Finger picks that banjo players use

Discussion of history's greatest guitar player.

Finger picks that banjo players use

Postby rhirvine » Fri Aug 09, 2019 3:09 pm

I realized that all along banjo pickers that play claw style have a steel finger picks on their right index and middle fingers. They seem to be able to pick notes accurately. Not that I think I could ever learn to use finger picks at my age. Do any of you Chet or Merle finger style players also play banjo? If so are you able to use finger picks on guitars effectively. Now I know that tone is an important thing and finger picks would make for harsher tone but If I had known how much trouble I would have over the years with my fingernails I would have endeavored to use finger picks early on. Just asking.
rhirvine
 
Posts: 409
Joined: Tue Aug 17, 2010 12:46 am

Re: Finger picks that banjo players use

Postby Tom Keller » Fri Aug 09, 2019 10:29 pm

There is no better example of acoustic guitar playing with finger picks than what Earl Scruggs did with Flatt and Scruggs. Here is an example of the sound he got with picks. https://www.youtube.com/watch?v=3BEd1UVqdoY
Last edited by Tom Keller on Sat Aug 10, 2019 9:46 pm, edited 1 time in total.
Tom Keller
 
Posts: 83
Joined: Tue Aug 17, 2010 3:44 pm

Re: Finger picks that banjo players use

Postby Ray Bohlken » Sat Aug 10, 2019 8:50 am

Years ago, I tried to use fingerpicks...plastic ones. I never felt comfortable wearing them. It felt like they were choking my fingers. Consequently, I never used them long enough to get any kind of good tone. I think Pat Donohue uses those to good advantage when he plays. I never tried the metal picks at all. I also tried Alaska Picks when they came out and kept trying those for quite awhile, but didn't enjoy the experience and never got a good sound. I guess I like feeling my fingers hit the strings. I keep my nails short, too. About 15 years back, I stopped using a thumpick. I never got close to Chet's sound with that, although I sounded okay when I used one.
I continue playing bare fingered and thumbed in my slow rise to mediocrity. :)
Ray
Ray Bohlken
 
Posts: 865
Joined: Sat Dec 04, 2010 10:53 am

Re: Finger picks that banjo players use

Postby Doug Working » Sat Aug 10, 2019 6:12 pm

I have tried both the metal and the plastic fingerpicks through the decades. We were simply NOT a match made in heaven. Me and those confangled contraptions just never got along.
Doug Working
 
Posts: 654
Joined: Mon May 19, 2014 9:38 pm

Re: Finger picks that banjo players use

Postby Tom Keller » Sun Aug 11, 2019 1:56 pm

Most of the people I know who are successful with finger picks started out on an instrument like Bluegrass banjo or some type of steel guitar where its pretty much a necessity to wear finger picks. After awhile with picks you get to where it doesn't feel right without them.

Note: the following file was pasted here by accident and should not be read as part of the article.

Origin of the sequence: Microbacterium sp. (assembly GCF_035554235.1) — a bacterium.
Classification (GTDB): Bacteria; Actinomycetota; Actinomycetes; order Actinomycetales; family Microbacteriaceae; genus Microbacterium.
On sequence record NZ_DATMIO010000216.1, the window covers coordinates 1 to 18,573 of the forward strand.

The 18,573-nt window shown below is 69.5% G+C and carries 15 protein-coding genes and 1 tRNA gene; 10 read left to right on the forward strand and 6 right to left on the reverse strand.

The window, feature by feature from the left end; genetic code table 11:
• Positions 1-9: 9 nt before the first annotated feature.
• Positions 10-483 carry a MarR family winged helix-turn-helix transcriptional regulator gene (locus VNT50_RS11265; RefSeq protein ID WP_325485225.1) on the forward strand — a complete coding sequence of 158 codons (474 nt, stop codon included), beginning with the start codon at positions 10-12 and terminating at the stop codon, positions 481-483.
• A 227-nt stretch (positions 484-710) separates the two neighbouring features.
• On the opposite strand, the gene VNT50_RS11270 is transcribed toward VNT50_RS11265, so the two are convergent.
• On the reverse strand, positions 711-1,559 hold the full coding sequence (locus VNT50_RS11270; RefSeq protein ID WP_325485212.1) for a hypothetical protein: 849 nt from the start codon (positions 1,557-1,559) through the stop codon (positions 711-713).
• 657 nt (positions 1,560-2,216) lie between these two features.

Tom Keller
 
Posts: 83
Joined: Tue Aug 17, 2010 3:44 pm

Re: Finger picks that banjo players use

Postby Doug Working » Sun Aug 11, 2019 5:54 pm

Lol, like the thumb-pick on my right thumb?
Doug Working
 
Posts: 654
Joined: Mon May 19, 2014 9:38 pm

Re: Finger picks that banjo players use

Postby rhirvine » Sun Aug 11, 2019 5:59 pm

Well. I sent away for the nail product that Doug Working recommended. I was about to try acrylics but Rande Dager has told me it's like having rocks at the end of your fingers so that would be my last resort. Time Will Tell.
rhirvine
 
Posts: 409
Joined: Tue Aug 17, 2010 12:46 am

Re: Finger picks that banjo players use

Postby Doug Working » Mon Aug 12, 2019 7:42 am

I miss mine SORELY since I ran out. I’m desperate for another bottle and I have GOT to find a way to come up with some bucks before I go crazy. My nails are crying for it. They just drank it in and now they are in a desert of thirst.

I will say this: I would probably still have some if I were more sparing in my application, but I went crazy with it when I first got it, because my nails were so bad and I was desperate. I applied several times a day, but they only recommend once or twice. I applied and just let it sit on my nails for several minutes to get the full effect. (It doesn’t dry, harden or evaporate) You let it absorb into the nail, then you take your thumb and kind of rub it in.

Didn’t take long before my nails started to heal up. Not long at all.

Now I’m back to square one.

Brother can you spare a dime?
Doug Working
 
Posts: 654
Joined: Mon May 19, 2014 9:38 pm

Re: Finger picks that banjo players use

Postby DagerRande » Mon Aug 12, 2019 10:46 am

Rich, years ago I used fingerpicks because I wanted the sound to be "even" for all of my fingers, considering that my nails varied in length. I used them for several years but never felt like I was in control. I realized that I have to feel the string with my fingertip before the string is picked, regardless of whether it's picked with my nail or a fingerpick. I went to acrylics for 18 years and have since gone back to using only my nails, which are maintained with the "M Nail" hardener that we've talked about. Now my challenge is to make sure to maintain as close to equal length as possible. I will probably never change to anything else. I'd rather focus on my music instead of having to worry about things like this!
Rande Dager

We are all capable of doing more than we think we can!
DagerRande
 
Posts: 907
Joined: Fri Mar 15, 2013 2:53 pm
Location: Battle Creek, MI

Re: Finger picks that banjo players u

Postby Doug Working » Mon Aug 12, 2019 8:12 pm

You are spot on. All good classical guitar teachers will instruct that the best tone is a combination of nail and flesh, ALL NAIL = too harsh a tone. All flesh and no nail, = too soft. The best, most beautiful tone is a good balance of both fingertip and nails.
Doug Working
 
Posts: 654
Joined: Mon May 19, 2014 9:38 pm


Return to Mister Guitar, Chet Atkins

Who is online

Users browsing this forum: No registered users and 7 guests